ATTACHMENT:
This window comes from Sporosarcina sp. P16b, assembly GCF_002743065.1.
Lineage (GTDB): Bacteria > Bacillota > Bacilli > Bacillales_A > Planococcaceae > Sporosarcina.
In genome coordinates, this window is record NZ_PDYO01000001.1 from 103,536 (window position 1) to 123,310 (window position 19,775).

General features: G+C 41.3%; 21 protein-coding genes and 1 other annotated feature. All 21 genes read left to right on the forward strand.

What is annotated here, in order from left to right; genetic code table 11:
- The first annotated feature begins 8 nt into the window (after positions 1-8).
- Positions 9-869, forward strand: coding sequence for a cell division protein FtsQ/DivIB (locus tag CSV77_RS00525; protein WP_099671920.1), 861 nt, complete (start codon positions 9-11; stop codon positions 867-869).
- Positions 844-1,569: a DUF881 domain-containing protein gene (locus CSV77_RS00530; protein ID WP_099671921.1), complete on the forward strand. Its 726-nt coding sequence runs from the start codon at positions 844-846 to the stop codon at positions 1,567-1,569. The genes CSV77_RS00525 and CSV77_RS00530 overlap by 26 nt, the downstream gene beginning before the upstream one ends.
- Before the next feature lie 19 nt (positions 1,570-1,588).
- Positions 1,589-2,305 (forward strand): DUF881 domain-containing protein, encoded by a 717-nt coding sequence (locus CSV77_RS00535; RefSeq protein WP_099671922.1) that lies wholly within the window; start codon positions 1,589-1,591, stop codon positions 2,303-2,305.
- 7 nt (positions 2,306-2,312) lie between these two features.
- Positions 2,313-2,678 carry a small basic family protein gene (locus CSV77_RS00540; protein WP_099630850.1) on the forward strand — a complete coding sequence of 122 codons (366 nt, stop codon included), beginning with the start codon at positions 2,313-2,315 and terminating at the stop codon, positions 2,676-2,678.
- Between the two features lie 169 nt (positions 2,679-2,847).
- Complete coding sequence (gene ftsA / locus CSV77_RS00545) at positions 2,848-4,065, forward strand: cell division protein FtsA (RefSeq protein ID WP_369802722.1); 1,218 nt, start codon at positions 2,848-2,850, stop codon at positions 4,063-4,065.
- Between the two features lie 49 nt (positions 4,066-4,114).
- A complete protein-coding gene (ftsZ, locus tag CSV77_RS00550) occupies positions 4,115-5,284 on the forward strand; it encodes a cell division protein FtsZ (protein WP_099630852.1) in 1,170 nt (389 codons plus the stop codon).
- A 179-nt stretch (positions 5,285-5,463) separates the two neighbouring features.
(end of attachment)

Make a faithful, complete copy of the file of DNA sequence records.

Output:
This window comes from Sporosarcina sp. P16b, assembly GCF_002743065.1.
Lineage (GTDB): Bacteria > Bacillota > Bacilli > Bacillales_A > Planococcaceae > Sporosarcina.
In genome coordinates, this window is record NZ_PDYO01000001.1 from 103,536 (window position 1) to 123,310 (window position 19,775).

General features: G+C 41.3%; 21 protein-coding genes and 1 other annotated feature. All 21 genes read left to right on the forward strand.

What is annotated here, in order from left to right; genetic code table 11:
- The first annotated feature begins 8 nt into the window (after positions 1-8).
- Positions 9-869, forward strand: coding sequence for a cell division protein FtsQ/DivIB (locus tag CSV77_RS00525; protein WP_099671920.1), 861 nt, complete (start codon positions 9-11; stop codon positions 867-869).
- Positions 844-1,569: a DUF881 domain-containing protein gene (locus CSV77_RS00530; protein ID WP_099671921.1), complete on the forward strand. Its 726-nt coding sequence runs from the start codon at positions 844-846 to the stop codon at positions 1,567-1,569. The genes CSV77_RS00525 and CSV77_RS00530 overlap by 26 nt, the downstream gene beginning before the upstream one ends.
- Before the next feature lie 19 nt (positions 1,570-1,588).
- Positions 1,589-2,305 (forward strand): DUF881 domain-containing protein, encoded by a 717-nt coding sequence (locus CSV77_RS00535; RefSeq protein WP_099671922.1) that lies wholly within the window; start codon positions 1,589-1,591, stop codon positions 2,303-2,305.
- 7 nt (positions 2,306-2,312) lie between these two features.
- Positions 2,313-2,678 carry a small basic family protein gene (locus CSV77_RS00540; protein WP_099630850.1) on the forward strand — a complete coding sequence of 122 codons (366 nt, stop codon included), beginning with the start codon at positions 2,313-2,315 and terminating at the stop codon, positions 2,676-2,678.
- Between the two features lie 169 nt (positions 2,679-2,847).
- Complete coding sequence (gene ftsA / locus CSV77_RS00545) at positions 2,848-4,065, forward strand: cell division protein FtsA (RefSeq protein ID WP_369802722.1); 1,218 nt, start codon at positions 2,848-2,850, stop codon at positions 4,063-4,065.
- Between the two features lie 49 nt (positions 4,066-4,114).
- A complete protein-coding gene (ftsZ, locus tag CSV77_RS00550) occupies positions 4,115-5,284 on the forward strand; it encodes a cell division protein FtsZ (protein WP_099630852.1) in 1,170 nt (389 codons plus the stop codon).
- A 179-nt stretch (positions 5,285-5,463) separates the two neighbouring features.